Pre and Post-Coup Honduras

The Frente Nacional de Resistencia is leading the courageous struggle of the Honduran people. For 70 consecutive days the people of Honduras, from all walks of life, are confronting violent repression by the military and the police. They are peacefully, with a very coherent political and increasingly sophisticated organization, putting forward their demands. These include the restoration of the constitutional order in Honduras and the return of President Zelaya. As the situation is evolving the people are more and more pressing for a constituent assembly to re-found the constitution and the nation. They are saying that whether Zelaya returns or not, this has become the objective of the on-going resistance.

Now that the elections have been called by the coup perpetrators, the Frente Nacional de Resistencia has also called for the boycott of the elections. The non-recognition of the elections and the simultaneous continued mass movement in the streets for a new Honduras is a most important phase in the battle. Workers’ and employees’ unions, women activist groups, peasants, students, intellectuals and other sections of the society are all in the forefront. The Honduran putschists are hoping to legitimize the coup through the holding of the elections.

Supporters of ousted Honduran President Manuel Zelaya take part in a rally to protest against the military coup in Tegucigalpa on July 1, 2009. Deposed Zelaya on Wednesday delayed his return to Honduras to reclaim the presidency for the weekend, after the Organization of American States gave the country 72 hours to reinstate him as president.  AFP PHOTO/Yuri CORTEZ (Photo credit should read YURI CORTEZ/AFP/Getty Images)

Supporters of ousted Honduran President Manuel Zelaya take part in a rally to protest against the military coup in Tegucigalpa on July 1, 2009. Deposed Zelaya on Wednesday delayed his return to Honduras to reclaim the presidency for the weekend, after the Organization of American States gave the country 72 hours to reinstate him as president. AFP PHOTO/Yuri CORTEZ (Photo credit should read YURI CORTEZ/AFP/Getty Images)

Political forces not connected with the military regime are also joining forces with the mass movement. The Resistance has gained so much prestige that it has succeeded in winning the adherence of a wide range of political forces. For example, on July 18 (over one and a half months ago), in an interview with Prensa Latina’s Raimundo López, the presidential candidate (at that time) for the Partido de Unificación Democrática (UD) and current deputy César Ham stated that that there is “a pre and post-coup Honduras.” His statement, in very few words, crystallized the current situation in Honduras and provides the historical context. The UD has joined the Frente Nacional de Resistencia in the streets. In fact two of UD’s leading members were assassinated by the military regime. On August 31, according to a Prensa Latina report, Ham and others UD members confirmed that they are boycotting the elections. Other non-traditional and even some sections of the traditional political forces are doing the same. “The grassroots movement,” Zelaya said [as reported in The Nation, September 4, 2009], has only one purpose, the transformation of Honduras, including deep structural changes. “This movement is now very strong. It can never be destroyed,” he said. ((Zelaya Speaks, by Tom Hayden)) On September 5, when the people’s resistance against the military coup was going on for 70 days, the Frente Nacional de Resistencia was analyzing its next actions.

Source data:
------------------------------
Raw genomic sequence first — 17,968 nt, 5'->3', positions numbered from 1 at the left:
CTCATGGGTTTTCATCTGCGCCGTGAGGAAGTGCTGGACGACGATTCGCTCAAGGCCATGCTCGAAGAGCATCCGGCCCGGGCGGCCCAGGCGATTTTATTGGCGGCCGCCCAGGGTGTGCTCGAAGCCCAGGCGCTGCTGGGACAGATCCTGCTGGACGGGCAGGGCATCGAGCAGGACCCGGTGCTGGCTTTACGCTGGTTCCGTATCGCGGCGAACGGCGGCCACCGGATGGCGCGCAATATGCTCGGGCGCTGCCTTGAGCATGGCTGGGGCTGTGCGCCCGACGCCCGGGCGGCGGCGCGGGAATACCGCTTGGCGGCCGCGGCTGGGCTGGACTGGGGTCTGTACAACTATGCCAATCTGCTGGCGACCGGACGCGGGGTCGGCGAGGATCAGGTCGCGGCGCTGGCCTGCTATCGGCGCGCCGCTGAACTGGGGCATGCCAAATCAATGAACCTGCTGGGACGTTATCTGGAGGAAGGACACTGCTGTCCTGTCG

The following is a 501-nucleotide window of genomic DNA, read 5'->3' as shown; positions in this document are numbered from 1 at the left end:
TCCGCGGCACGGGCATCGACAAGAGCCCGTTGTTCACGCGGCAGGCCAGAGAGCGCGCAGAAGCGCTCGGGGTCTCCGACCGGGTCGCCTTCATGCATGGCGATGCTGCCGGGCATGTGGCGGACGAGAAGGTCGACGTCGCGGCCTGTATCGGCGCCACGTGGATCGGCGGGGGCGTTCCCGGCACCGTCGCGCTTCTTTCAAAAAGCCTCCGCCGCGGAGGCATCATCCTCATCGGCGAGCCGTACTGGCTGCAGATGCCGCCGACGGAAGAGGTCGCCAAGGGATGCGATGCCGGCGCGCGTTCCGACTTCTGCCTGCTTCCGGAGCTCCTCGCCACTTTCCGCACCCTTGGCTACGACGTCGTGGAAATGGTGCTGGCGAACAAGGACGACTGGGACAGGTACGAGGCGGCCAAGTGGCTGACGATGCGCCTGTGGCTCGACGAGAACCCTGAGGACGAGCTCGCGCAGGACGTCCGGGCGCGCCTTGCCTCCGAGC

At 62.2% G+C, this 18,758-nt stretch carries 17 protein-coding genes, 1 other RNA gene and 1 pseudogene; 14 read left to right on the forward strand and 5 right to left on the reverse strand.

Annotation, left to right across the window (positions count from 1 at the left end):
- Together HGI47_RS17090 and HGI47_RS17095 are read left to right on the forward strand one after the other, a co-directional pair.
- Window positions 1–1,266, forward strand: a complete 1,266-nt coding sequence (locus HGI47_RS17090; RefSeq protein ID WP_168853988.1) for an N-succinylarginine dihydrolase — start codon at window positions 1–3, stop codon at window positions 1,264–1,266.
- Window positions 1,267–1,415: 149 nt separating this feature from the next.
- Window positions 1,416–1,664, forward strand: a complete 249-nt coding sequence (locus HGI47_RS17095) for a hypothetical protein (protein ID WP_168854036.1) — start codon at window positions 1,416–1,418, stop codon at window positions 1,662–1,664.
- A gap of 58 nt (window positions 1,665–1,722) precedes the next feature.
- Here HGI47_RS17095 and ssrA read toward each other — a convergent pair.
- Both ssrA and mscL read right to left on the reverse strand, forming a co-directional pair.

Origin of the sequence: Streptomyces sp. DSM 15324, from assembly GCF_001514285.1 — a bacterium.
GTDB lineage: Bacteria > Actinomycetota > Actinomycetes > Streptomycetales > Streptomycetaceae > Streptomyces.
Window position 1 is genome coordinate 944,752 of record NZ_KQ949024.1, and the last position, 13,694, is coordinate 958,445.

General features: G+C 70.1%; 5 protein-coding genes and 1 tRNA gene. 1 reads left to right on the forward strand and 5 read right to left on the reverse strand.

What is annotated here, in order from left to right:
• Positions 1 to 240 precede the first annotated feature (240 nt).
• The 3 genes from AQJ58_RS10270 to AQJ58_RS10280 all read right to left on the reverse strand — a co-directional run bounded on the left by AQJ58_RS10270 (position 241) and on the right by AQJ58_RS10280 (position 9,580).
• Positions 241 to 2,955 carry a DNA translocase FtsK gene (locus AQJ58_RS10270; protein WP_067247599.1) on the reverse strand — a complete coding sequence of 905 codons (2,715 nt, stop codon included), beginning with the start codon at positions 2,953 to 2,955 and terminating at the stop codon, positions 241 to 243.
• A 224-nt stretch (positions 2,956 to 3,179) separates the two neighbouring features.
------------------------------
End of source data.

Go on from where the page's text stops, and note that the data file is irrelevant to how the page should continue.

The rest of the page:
Post-coup Honduras has now joined the movement that has been spreading like wild-fire across South America, even if its elected President Zelaya is not in the country at this time. This grass-roots South American movement represents a push in favour of people’s power and against neo liberal policies and US domination. The goal is to use the ballot box in order to bring about radical change in their respective countries. The election of constituent assemblies and the writing of new modern constitutions have already been accomplished in several countries such as Venezuela, Bolivia and Ecuador. Others such as Nicaragua, El Salvador and Paraguay, just to mention a few, have taken the path to re-found their nations. Cuba is the pioneer, even if change took place in entirely different historical conditions and with different means. The 1959 triumph of the Revolution and its resulting complete revolutionary transformation had its roots in the nineteenth century Cuban Mambisi tradition. Amongst other characteristics, it consisted of people writing their own constitutions as a Republic in Arms while Cuba was still a colony of Spain.